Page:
Another kickypunt offseason is rapidly coming to a close and all remains calm on the Badger coaching front. No more are the days of Gary Andersen’s regime skipping town after pretending quarterbacks should punt and Badger linemen should be tiny and nimble. Long gone is the annual anguish accompanied by the Bret Bielema era, constantly losing assistants in the name of impoverished pay, but in actuality because maybe, just maybe, he is a horrific fuck. Here to stay is the age of Chryst, and with it comes boring, predictable, scrumtralescent stability. This man looks like the guy that only brings napkins and condiments to a potluck and he talks just as much. He is mayonnaise on Wonder bread. And he keeps his staff intact because he understands the secret behind what makes a top-quality, loyal coach: being from Wisconsin.
It starts with Paul Chryst himself, a Madison native that played quarterback at Wisconsin in a primitive version of football resembling the modern-day game that would be invented a few short years later in 1993. Chryst has returned to Wisconsin several times, with his most prominent run prior to becoming the head coach occurring from 2005-2011 as offensive coordinator. Chryst oversaw some of the most prolific offenses in Wisconsin history and celebrated many Saturday wins by introducing pepper into his diet. Chryst enters his fourth season as UW head coach and looks to maintain his perfect streaks of 10+ wins, bowl victories, and Making Offense Mean Again.
His associate head coach is Joe Rudolph, who also oversees the offensive linemen and, believe it or not, previously played for and coached the Badgers. Rudolph served as team captain on Wisconsin’s wildly successful inaugural 1993 Rose Bowl championship campaign. In his fourth year in this most recent stint with UW, Rudolph is the reason there are body shape differences between the linemen and receivers. With Wisconsin in Year 4 of Chryst’s rebuild, this is the first year Chryst and Rudolph have fully-developed seniors on the OL and depth behind them, so expect some fireworks in the trenches. Rudolph is also great with the ‘crootz, which is nice.
Jim Leonhard runs the defensive side of the ball. Leonhard took over the defensive coordinator role last season after only one year of any coaching experience. This meteoric rise has Wisconsin counting its lucky stars, as Leonhard defied the odds to return to that role again this year instead of following his career trajectory to become the NCAA Chairman or something. Leonhard famously walked-on at UW after receiving zero offers out of high school, only to become a three-time All-American and carve out a 10-year NFL career. He hopes to navigate high turnover on the defensive roster and maintain the bar his unit has set as a top-5 defense.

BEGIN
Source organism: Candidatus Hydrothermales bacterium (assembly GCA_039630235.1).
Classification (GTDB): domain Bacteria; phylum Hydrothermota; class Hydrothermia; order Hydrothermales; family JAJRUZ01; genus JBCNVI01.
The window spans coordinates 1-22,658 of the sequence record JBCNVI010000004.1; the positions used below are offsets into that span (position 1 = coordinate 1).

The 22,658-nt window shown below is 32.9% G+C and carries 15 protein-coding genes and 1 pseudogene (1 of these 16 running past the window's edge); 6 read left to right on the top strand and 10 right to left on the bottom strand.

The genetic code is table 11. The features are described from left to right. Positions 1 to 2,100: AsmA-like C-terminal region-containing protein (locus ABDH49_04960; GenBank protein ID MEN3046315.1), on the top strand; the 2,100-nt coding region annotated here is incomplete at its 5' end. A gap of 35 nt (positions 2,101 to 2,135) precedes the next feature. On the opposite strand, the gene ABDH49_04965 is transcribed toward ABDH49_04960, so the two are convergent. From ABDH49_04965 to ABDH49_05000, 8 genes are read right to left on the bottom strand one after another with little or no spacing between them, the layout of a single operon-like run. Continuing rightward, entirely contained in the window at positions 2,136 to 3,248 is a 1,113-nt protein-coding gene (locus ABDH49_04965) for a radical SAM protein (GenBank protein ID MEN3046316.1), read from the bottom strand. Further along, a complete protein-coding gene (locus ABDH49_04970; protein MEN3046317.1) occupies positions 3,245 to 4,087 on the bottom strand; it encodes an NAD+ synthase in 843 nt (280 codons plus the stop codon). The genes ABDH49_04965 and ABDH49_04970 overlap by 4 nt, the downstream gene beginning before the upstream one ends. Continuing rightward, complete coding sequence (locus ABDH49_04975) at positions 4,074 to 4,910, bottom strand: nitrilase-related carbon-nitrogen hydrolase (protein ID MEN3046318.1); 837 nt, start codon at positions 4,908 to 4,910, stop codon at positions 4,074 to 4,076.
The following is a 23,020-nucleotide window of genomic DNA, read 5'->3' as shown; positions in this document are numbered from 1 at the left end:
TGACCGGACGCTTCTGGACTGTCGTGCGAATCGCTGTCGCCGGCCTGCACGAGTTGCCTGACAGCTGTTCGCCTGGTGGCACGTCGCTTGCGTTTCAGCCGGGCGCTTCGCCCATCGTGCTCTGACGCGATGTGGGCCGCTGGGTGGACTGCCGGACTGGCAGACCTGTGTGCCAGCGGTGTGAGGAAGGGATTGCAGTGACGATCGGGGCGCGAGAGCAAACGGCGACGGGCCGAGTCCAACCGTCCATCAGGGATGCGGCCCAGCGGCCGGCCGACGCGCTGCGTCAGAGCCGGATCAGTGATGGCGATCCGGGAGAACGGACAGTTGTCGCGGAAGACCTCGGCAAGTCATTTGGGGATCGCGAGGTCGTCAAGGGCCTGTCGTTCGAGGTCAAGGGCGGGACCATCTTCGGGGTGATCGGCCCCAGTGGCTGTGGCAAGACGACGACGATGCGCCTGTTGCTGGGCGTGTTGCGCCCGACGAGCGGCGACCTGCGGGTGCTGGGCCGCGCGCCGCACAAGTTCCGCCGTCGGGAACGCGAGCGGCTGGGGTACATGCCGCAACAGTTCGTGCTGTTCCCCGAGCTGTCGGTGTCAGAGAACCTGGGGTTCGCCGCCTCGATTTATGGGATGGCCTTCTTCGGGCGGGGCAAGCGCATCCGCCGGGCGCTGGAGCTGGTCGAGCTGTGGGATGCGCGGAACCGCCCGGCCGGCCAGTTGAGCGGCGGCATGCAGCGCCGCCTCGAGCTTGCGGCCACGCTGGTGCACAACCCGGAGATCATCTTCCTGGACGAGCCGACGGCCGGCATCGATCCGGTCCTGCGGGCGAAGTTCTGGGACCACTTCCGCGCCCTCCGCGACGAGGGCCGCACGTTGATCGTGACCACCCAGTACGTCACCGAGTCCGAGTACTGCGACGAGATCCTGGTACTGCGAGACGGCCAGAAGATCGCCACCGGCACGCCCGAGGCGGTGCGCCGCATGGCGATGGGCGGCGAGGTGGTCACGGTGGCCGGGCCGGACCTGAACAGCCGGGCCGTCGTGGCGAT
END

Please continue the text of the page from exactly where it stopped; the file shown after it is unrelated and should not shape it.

So they return everyone that brings home the free range, organic, all-natural, farm-to-table $13 bacon; were there even any coaching changes to speak of? I’m glad you asked, Me-from-five-seconds-ago. Let’s peep under the hood real quick once yah?
Jon Budmayr- Stop me if you’ve heard this one before, but Budmayr officially joins the Wisconsin coaching staff after previous stints there as a player and coach. Budmayr is a former quarterback that isn’t a household name to B1G fans outside Wisconsin because injuries suck a whole bunch. Budmayr transitioned from player to student assistant coach during his undergraduate career, and he’s been developing and scouting for quarterbacks ever since. Once the NCAA decided to let teams hire a 10th assistant coach, Budmayr was promoted from graduate assistant to grown ass man. Wisconsin hopes Budmayr continues his strong output developing UW’s stable of quarterbacks and nabbing prized recruits like Graham Mertz, the #4 QB recruit in the nation for the Class of 2019 and a Wisconsin commit. 2019 is coming up soon isn’t it? Good lord.
Bobby April- Much to my chagrin, April was hired in February. Timing aside, April replaces Wisconsin’s lone departure, outgoing outside linebacker coach Tim Tibesar. Tibesar applied for the defensive coordinator job ninety dozen times and never got it so he opted to pursue new opportunities. Readers with corporate gigs understand that grind. Despite not having ties to Wisconsin and therefore ruining the perfection of this article’s theme, April brings with him six years of NFL experience, most of them coaching linebackers like All-Pros Lorenzo Alexander and Zach Brown
Band. Is being a proven NFL coach on par with going through the Wisconsin system at some point? The world may never know. Or we’ll just see what April does.
And that’s it. That’s all for turnover. So there you have it: Wisconsin had a bunch of solid coaches last season and virtually all of them came back, so expect similar styles/results this time around too. I know you animals only read the article title and jumped straight to the comments so I’m stopping this here. Let us know your thoughts on UW’s X’s and O’s or, dare I say, ask questions. Don’t forget to vote in the poll! It boosts my bonus pay.
How many Wisconsin coaches do you wish were on your coaching staff?
This poll is closed
All of them because we’re a disaster and gophers can’t row things